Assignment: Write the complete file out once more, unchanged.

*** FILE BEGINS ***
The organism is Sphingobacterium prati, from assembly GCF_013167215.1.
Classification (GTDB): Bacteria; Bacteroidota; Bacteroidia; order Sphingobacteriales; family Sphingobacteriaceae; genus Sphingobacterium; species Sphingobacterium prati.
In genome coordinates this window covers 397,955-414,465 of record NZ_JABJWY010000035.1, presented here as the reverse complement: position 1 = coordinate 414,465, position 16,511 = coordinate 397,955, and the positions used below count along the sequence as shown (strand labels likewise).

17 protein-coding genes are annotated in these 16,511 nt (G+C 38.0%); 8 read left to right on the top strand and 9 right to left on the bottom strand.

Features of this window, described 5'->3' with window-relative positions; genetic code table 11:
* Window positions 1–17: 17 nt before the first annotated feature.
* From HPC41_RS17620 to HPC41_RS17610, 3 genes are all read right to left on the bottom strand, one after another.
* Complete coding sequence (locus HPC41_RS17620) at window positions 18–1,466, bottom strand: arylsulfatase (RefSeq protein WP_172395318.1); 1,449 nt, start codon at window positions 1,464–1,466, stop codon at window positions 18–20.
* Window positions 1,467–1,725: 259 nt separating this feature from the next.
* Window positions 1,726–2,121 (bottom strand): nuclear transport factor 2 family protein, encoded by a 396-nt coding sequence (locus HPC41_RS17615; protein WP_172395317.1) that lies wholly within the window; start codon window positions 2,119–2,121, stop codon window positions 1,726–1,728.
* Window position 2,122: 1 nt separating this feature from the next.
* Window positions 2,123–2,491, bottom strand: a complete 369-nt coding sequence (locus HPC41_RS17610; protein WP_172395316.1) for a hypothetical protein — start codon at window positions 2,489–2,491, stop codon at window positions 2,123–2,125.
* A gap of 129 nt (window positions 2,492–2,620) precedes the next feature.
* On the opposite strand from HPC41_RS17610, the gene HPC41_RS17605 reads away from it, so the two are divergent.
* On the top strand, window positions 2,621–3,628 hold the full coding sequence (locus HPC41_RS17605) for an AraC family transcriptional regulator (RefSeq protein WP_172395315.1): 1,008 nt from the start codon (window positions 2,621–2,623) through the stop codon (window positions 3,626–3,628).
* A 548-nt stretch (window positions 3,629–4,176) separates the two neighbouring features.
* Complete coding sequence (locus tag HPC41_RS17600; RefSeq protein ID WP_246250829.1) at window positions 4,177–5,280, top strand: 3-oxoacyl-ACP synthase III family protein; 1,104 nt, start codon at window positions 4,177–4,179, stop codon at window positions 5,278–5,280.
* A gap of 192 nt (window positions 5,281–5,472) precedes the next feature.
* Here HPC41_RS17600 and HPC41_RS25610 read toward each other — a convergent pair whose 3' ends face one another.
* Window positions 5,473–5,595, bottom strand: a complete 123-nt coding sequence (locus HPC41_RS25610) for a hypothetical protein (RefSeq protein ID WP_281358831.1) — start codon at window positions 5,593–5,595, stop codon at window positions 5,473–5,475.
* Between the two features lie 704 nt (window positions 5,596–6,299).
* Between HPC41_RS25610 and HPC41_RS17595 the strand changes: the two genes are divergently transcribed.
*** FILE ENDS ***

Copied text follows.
The organism is Sphingobacterium prati, from assembly GCF_013167215.1.
Classification (GTDB): Bacteria; Bacteroidota; Bacteroidia; order Sphingobacteriales; family Sphingobacteriaceae; genus Sphingobacterium; species Sphingobacterium prati.
In genome coordinates this window covers 397,955-414,465 of record NZ_JABJWY010000035.1, presented here as the reverse complement: position 1 = coordinate 414,465, position 16,511 = coordinate 397,955, and the positions used below count along the sequence as shown (strand labels likewise).

17 protein-coding genes are annotated in these 16,511 nt (G+C 38.0%); 8 read left to right on the top strand and 9 right to left on the bottom strand.

Features of this window, described 5'->3' with window-relative positions; genetic code table 11:
* Window positions 1–17: 17 nt before the first annotated feature.
* From HPC41_RS17620 to HPC41_RS17610, 3 genes are all read right to left on the bottom strand, one after another.
* Complete coding sequence (locus HPC41_RS17620) at window positions 18–1,466, bottom strand: arylsulfatase (RefSeq protein WP_172395318.1); 1,449 nt, start codon at window positions 1,464–1,466, stop codon at window positions 18–20.
* Window positions 1,467–1,725: 259 nt separating this feature from the next.
* Window positions 1,726–2,121 (bottom strand): nuclear transport factor 2 family protein, encoded by a 396-nt coding sequence (locus HPC41_RS17615; protein WP_172395317.1) that lies wholly within the window; start codon window positions 2,119–2,121, stop codon window positions 1,726–1,728.
* Window position 2,122: 1 nt separating this feature from the next.
* Window positions 2,123–2,491, bottom strand: a complete 369-nt coding sequence (locus HPC41_RS17610; protein WP_172395316.1) for a hypothetical protein — start codon at window positions 2,489–2,491, stop codon at window positions 2,123–2,125.
* A gap of 129 nt (window positions 2,492–2,620) precedes the next feature.
* On the opposite strand from HPC41_RS17610, the gene HPC41_RS17605 reads away from it, so the two are divergent.
* On the top strand, window positions 2,621–3,628 hold the full coding sequence (locus HPC41_RS17605) for an AraC family transcriptional regulator (RefSeq protein WP_172395315.1): 1,008 nt from the start codon (window positions 2,621–2,623) through the stop codon (window positions 3,626–3,628).
* A 548-nt stretch (window positions 3,629–4,176) separates the two neighbouring features.
* Complete coding sequence (locus tag HPC41_RS17600; RefSeq protein ID WP_246250829.1) at window positions 4,177–5,280, top strand: 3-oxoacyl-ACP synthase III family protein; 1,104 nt, start codon at window positions 4,177–4,179, stop codon at window positions 5,278–5,280.
* A gap of 192 nt (window positions 5,281–5,472) precedes the next feature.
* Here HPC41_RS17600 and HPC41_RS25610 read toward each other — a convergent pair whose 3' ends face one another.
* Window positions 5,473–5,595, bottom strand: a complete 123-nt coding sequence (locus HPC41_RS25610) for a hypothetical protein (RefSeq protein ID WP_281358831.1) — start codon at window positions 5,593–5,595, stop codon at window positions 5,473–5,475.
* Between the two features lie 704 nt (window positions 5,596–6,299).
* Between HPC41_RS25610 and HPC41_RS17595 the strand changes: the two genes are divergently transcribed.